Healthcare @ IBM Research | Australia - News


 

Special seminar: Genomic Analysis in an Era of Ubiquitous Sequencing

Tom Conway is invited to present Genomic Analysis in an Era of Ubiquitous Sequencing at University of Melbourne. 

Abstract: Genomics technologies have the power to transform an abundance of industries, from Healthcare to Agriculture, to Biosecurity, among others. The costs of genome sequencing are falling at an unprecedented rate and focus is shifting to the difficulties of data analysis, which have traditionally required advanced bioinformatics expertise. However, in order to truly realise the potential of genomic technologies we need tools that will empower bioinformatics naïve personnel and enable reliable data interpretation with minimal user-interaction time. Crucially these tools should provide; 1) automated and intuitive analysis execution; 2) automated data file, metadata and results management; 3) automated report generation, including intuitive visualisation of results and; 4) robust record-keeping.


IBM Research - Australia is developing a Scalable Enterprise Genomics Platform, with which we aim to fulfil the data analysis and management requirements of routine, high-throughput enterprise genomics use-cases. Our aim is to enable users to produce reliable actionable information by focusing on the desired outcome or question of interest, rather than the technical analysis details. The platform has been designed such that it can be readily customised for a broad range of applications in collaboration with the relevant domain-specific experts. Additionally there is an opportunity to develop and integrate new and/or improved domain specific analysis modules, advanced data visualisation tools and higher level analytics.

Details for the seminar are:

Date and time: 12.00 – 1.00pm, Wednesday 10th September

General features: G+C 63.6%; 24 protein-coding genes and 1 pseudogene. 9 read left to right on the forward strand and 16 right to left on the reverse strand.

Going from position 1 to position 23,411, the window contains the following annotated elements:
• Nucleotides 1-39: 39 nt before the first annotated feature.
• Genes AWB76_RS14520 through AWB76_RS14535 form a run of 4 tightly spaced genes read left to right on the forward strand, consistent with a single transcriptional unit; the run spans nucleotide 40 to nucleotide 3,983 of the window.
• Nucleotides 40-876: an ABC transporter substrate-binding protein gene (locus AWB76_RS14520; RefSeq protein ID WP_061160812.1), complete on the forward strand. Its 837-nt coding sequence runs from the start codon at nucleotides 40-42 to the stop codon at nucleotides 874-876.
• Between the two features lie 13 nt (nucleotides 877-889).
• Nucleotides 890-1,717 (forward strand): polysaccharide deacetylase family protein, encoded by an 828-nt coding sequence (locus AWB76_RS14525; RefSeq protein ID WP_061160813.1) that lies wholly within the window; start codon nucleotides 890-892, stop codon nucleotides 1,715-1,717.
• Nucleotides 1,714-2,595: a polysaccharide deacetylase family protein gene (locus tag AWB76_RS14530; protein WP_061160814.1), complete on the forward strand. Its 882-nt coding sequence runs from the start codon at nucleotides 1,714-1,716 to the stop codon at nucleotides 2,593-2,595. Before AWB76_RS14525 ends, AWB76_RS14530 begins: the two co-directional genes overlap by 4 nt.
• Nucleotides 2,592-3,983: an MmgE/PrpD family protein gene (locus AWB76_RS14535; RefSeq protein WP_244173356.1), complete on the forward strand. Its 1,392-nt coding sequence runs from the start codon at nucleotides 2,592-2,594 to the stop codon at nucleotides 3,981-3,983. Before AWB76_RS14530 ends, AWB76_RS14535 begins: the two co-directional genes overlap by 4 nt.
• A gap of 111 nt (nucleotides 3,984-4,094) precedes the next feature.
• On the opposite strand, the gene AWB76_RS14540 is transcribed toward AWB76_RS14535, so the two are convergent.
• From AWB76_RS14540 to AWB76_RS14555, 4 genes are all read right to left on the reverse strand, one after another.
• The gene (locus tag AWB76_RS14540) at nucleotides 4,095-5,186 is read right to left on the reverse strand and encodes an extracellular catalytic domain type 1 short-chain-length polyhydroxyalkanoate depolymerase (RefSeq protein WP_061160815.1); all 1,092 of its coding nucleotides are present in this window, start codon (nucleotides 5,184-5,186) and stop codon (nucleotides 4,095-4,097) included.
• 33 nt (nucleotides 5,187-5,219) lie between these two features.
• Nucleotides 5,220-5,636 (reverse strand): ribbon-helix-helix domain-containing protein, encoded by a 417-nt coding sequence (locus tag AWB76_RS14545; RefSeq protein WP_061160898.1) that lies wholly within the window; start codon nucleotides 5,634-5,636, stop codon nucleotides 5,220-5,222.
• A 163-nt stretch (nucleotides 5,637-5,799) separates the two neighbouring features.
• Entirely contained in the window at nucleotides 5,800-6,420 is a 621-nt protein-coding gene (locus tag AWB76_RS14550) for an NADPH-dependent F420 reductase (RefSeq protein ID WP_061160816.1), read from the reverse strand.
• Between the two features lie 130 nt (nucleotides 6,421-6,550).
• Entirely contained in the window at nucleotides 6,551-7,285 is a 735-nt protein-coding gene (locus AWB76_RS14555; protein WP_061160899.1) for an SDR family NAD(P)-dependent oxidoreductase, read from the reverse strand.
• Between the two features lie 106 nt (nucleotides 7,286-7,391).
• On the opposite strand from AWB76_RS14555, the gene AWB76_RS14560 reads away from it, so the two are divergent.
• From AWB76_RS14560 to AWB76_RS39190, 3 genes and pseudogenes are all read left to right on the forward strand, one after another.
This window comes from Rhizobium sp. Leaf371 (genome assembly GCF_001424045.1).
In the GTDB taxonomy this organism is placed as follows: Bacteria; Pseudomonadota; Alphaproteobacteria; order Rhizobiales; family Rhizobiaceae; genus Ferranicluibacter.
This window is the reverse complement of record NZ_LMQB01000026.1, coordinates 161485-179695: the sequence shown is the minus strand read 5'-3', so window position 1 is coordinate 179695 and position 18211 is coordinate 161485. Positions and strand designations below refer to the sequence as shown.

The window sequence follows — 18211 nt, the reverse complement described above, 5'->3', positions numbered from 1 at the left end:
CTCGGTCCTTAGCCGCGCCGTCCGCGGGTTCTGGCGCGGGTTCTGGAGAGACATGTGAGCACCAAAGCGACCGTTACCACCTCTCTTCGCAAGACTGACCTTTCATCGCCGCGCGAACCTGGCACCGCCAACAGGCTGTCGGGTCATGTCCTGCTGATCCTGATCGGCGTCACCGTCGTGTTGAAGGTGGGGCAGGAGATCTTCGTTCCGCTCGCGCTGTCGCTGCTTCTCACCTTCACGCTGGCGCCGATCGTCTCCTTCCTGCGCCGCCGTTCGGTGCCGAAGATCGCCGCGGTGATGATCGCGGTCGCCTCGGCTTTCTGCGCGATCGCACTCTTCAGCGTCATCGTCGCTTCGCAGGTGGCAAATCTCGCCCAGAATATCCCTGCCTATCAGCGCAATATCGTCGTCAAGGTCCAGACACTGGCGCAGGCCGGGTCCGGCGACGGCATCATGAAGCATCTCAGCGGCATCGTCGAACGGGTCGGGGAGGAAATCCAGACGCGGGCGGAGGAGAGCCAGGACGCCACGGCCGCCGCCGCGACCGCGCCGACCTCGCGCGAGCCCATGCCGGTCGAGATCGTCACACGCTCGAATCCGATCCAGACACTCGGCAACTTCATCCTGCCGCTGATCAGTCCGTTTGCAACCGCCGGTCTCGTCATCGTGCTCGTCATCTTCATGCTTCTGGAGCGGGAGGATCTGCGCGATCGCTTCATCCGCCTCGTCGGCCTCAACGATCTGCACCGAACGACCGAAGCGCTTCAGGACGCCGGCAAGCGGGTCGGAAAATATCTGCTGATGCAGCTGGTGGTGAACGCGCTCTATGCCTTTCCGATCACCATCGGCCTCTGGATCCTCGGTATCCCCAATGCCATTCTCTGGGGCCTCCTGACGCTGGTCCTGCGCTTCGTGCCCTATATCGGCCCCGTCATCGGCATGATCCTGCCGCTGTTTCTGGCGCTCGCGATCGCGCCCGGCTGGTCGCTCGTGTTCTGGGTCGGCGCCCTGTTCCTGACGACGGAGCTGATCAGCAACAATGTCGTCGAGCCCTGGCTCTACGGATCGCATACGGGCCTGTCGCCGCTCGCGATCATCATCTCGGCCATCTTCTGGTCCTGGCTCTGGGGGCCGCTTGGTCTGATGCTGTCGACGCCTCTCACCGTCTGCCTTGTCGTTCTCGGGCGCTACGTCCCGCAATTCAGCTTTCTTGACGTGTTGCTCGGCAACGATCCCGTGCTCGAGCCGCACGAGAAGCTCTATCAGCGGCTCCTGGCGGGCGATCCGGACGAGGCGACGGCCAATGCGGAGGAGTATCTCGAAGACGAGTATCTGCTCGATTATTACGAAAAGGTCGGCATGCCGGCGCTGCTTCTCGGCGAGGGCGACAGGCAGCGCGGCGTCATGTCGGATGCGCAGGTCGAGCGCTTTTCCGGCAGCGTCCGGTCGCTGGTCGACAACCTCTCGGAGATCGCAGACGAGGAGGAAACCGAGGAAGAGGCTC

Venue: Theatre 1, Ground Floor, Alan Gilbert building (cnr. Barry and Grattan sts)

 

 

New IBM executive report: "The evolving promise of genomic medicine"

After the Human Genome Project was completed in 2003, early successes in genomic medicine fell short of the initial high expectations. But today, a potent mix of influences — including innovation in biology and technology and market demand and consumerism — is furthering an evolution that crosses industries. Healthcare providers can now personalize care plans thanks to lower sequencing costs that allow genomic data to be combined with electronic health data. Likewise, life sciences companies can now develop targeted therapies that prevent and alleviate disease symptoms.

Click here to read the report.

 

Australian Society of Microbiology, Annual Meeting -- July 2014

This year Melbourne hosted the annual meeting of the ASM, where microbiology researchers across Australia convened to discuss their latest work and current trends. Highlights included the public lecture by Sir Gustav Nossal, “Vaccination: global good of wasteful peril?” the plenary lecture by Sheila Lukehart (Professor of Medicine and Global Health, University of Washington), “Syphilis: antigenic variation and diversity in Treponema,” and the proferred paper by Sarah Baines, “A genomics approach to understanding the evolution of methicillin resistant Staphylococcus aureus sequence type 239 in Australia.”

In collaboration with researchers at the University of Melbourne, IBM Research – Australia was pleased to deliver the poster presentation, “Capsular locus variability among a multi-drug resistant Klebsiella pneumoniae clone.”

 

Clinical Genomics Analysis and Medical Informatics Workshops, Haifa -- June 2014

This month one of our Genomics researchers travelled to Israel to attend two workshops at the local IBM Research laboratory. The first workshop showcased topics related to the use of genomics in clinical, public health and pharmaceutical settings; where leading industry and academic researchers discussed recent achievements and current challenges. The second day comprised topics related to the application of advanced analytics and informatics in the healthcare industry. Highlights included the keynote seminar by Isaac Kohane (Professor of Pediatrics & Health Sciences Technology, Harvard Medical School), “The American way to a learning healthcare system,” and the seminar by William Bishai (Co-Director of the Johns Hopkins Center for Tuberculosis Research) describing the use of genomics to understand the evolution of the bacterium Mycobacterium tuberculosis.

IBM Research – Australia was pleased to deliver a poster presentation, “Enabling enterprise scale genomics practice - not just an analysis problem,” and a live demonstration of our Cognitive Healthcare Hub.

 

Our researchers won LifeCLEF 2014 challenge -- June 2014

Congratulations to Qiang Chen, Mani Abedini, Rahil Garnavi and Xi Liang who won the first, second and third places in the challenge of LifeCLEF 2014. The task in the challenge was to identify plant species which is a very difficult task, even for professionals (such as farmers or wood exploiters) or for the botanists themselves. The team applied image retrieval technologies to reduce this taxonomic gap and advanced the information retrieval community on this challenging task.